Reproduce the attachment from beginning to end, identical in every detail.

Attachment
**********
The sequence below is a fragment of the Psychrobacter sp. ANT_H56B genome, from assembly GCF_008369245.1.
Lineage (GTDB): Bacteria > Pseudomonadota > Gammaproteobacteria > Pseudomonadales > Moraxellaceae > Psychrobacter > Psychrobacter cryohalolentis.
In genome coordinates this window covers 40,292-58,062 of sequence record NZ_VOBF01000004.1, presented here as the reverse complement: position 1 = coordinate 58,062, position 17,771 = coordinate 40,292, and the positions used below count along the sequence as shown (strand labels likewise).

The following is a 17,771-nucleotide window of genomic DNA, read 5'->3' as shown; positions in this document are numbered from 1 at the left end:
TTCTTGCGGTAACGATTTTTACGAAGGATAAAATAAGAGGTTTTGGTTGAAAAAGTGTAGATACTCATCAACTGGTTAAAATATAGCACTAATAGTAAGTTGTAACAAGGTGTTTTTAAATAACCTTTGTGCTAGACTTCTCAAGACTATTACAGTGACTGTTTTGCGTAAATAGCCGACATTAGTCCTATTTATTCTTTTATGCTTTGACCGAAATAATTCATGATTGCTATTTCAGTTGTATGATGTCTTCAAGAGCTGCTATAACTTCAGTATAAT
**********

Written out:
The sequence below is a fragment of the Psychrobacter sp. ANT_H56B genome, from assembly GCF_008369245.1.
Lineage (GTDB): Bacteria > Pseudomonadota > Gammaproteobacteria > Pseudomonadales > Moraxellaceae > Psychrobacter > Psychrobacter cryohalolentis.
In genome coordinates this window covers 40,292-58,062 of sequence record NZ_VOBF01000004.1, presented here as the reverse complement: position 1 = coordinate 58,062, position 17,771 = coordinate 40,292, and the positions used below count along the sequence as shown (strand labels likewise).

The following is a 17,771-nucleotide window of genomic DNA, read 5'->3' as shown; positions in this document are numbered from 1 at the left end:
TTCTTGCGGTAACGATTTTTACGAAGGATAAAATAAGAGGTTTTGGTTGAAAAAGTGTAGATACTCATCAACTGGTTAAAATATAGCACTAATAGTAAGTTGTAACAAGGTGTTTTTAAATAACCTTTGTGCTAGACTTCTCAAGACTATTACAGTGACTGTTTTGCGTAAATAGCCGACATTAGTCCTATTTATTCTTTTATGCTTTGACCGAAATAATTCATGATTGCTATTTCAGTTGTATGATGTCTTCAAGAGCTGCTATAACTTCAGTATAAT